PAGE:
For those who come from the village to the city, connecting to culture can be one way to prevent suicide
Growing up, Debra Hersrud moved around a lot. And every community she lived in had one thing in common.
“Every place, I had either a friend or acquaintance or someone in the community die by suicide,” Debra shared. “There were a few years where it was more than one. It’s been quite prevalent, and it’s really hard, picking things up after.”
Debra’s experience is the norm, rather than the exception, in Alaska. According to the Centers for Disease Control (CDC), Alaska has the second-highest suicide rate in the nation. Suicide rates among Alaska Native people are five times higher than the national average. And Debra just happens to be from the northwest region of Alaska — where suicide rates are the state’s highest.
Although the statistics sound dire, organizations like Cook Inlet Tribal Council (CITC) are chipping away at statewide suicide rates by providing resources and support for at-risk individuals — particularly young people.When Debra moved to Anchorage, she expected city life to be different than her experience growing up in the village. But she was surprised at how disconnected she felt from her culture.
“In the village, I was surrounded by my culture and traditional ways,” she explained. “We’d go ice fishing, do subsistence hunting. But in the city, I don’t just go out and hooligan fish by myself.”
Then Debra found CITC’s Unsah Jan Prevention and Youth Development program, which provides wellness and life skills activities to young people — with a specific focus on addressing the factors that contribute to suicide among Alaska Native, LGBTQ+, and other youth.
Unsah Jan staff regularly organize cultural activities like ice fishing and berry-picking that remind people like Debra of home. In 2019, more than 1,300 youth between ages 14 and 24 participated in Unsah Jan cultural and wellness activities.
But how is hooligan fishing connected to suicide prevention? For Alaska Native people and other Native American groups, destruction of culture contributes to high rates of suicide. A CDC study found that individuals who feel connected to their peers, communities, and culture were less likely to try to end their own lives. Positive relationships and mentors can also help reverse the impact of adverse childhood experiences that contribute to suicide risk.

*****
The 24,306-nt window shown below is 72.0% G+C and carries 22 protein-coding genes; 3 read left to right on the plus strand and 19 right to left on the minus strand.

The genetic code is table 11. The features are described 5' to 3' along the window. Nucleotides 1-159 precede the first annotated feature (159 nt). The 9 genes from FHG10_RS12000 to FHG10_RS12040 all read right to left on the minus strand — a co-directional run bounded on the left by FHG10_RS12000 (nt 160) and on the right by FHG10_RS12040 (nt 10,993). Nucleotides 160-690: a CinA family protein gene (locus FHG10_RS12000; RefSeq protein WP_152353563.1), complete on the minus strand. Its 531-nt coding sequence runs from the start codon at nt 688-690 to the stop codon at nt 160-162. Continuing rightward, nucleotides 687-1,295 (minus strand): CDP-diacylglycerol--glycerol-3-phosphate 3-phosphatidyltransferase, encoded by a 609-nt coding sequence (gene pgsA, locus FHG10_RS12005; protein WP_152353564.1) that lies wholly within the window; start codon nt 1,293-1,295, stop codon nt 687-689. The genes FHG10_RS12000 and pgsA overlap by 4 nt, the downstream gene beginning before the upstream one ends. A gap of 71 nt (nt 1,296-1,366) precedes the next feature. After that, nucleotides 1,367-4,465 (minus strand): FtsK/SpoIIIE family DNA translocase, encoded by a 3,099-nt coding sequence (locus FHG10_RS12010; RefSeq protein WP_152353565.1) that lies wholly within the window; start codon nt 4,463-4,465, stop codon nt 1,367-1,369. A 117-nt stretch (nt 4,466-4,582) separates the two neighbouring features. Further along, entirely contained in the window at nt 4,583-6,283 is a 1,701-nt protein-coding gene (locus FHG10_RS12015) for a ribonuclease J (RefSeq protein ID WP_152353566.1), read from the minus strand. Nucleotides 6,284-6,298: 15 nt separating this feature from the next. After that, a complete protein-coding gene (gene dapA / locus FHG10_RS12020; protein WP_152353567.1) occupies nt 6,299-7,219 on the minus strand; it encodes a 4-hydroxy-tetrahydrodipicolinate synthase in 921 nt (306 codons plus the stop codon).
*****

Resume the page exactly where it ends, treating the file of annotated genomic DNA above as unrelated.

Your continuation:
The short version? When people feel connected to their community and culture, they’re less likely to feel that suicide is the only answer to what’s wrong.
“When we went hooligan fishing with Unsah Jan, it was a difficult time in my life,” Debra recalled. “But we fished, and we had frybread, and it really helped my mental state of mind to reconnect me to my roots. And it tied me back to other people. Now I see people randomly, and I remember we fished together, and it brings a smile to my face.”
In addition to providing youth opportunities to connect with culture and build supportive networks of friends and mentors, Unsah Jan prepares individuals for responding to someone who is at risk of attempting suicide or in a crisis situation. In 2019, Unsah Jan staff trained nearly 140 individuals using proven curricula like SafeTALK, Question.Persuade.Refer., and Applied Suicide Intervention Skills Training.
Through these programs, people learn to help those at risk stay safe and seek help. Unsah Jan teaches participants to recognize and engage people who might be having thoughts of suicide and to connect them with community resources trained in suicide intervention. The program also collaborates with community partners like Boys and Girls Club Alaska, the Suicide Coalition, and the Anchorage Youth Development Coalition to promote suicide prevention awareness.
To learn more about Unsah Jan, visit the program webpage.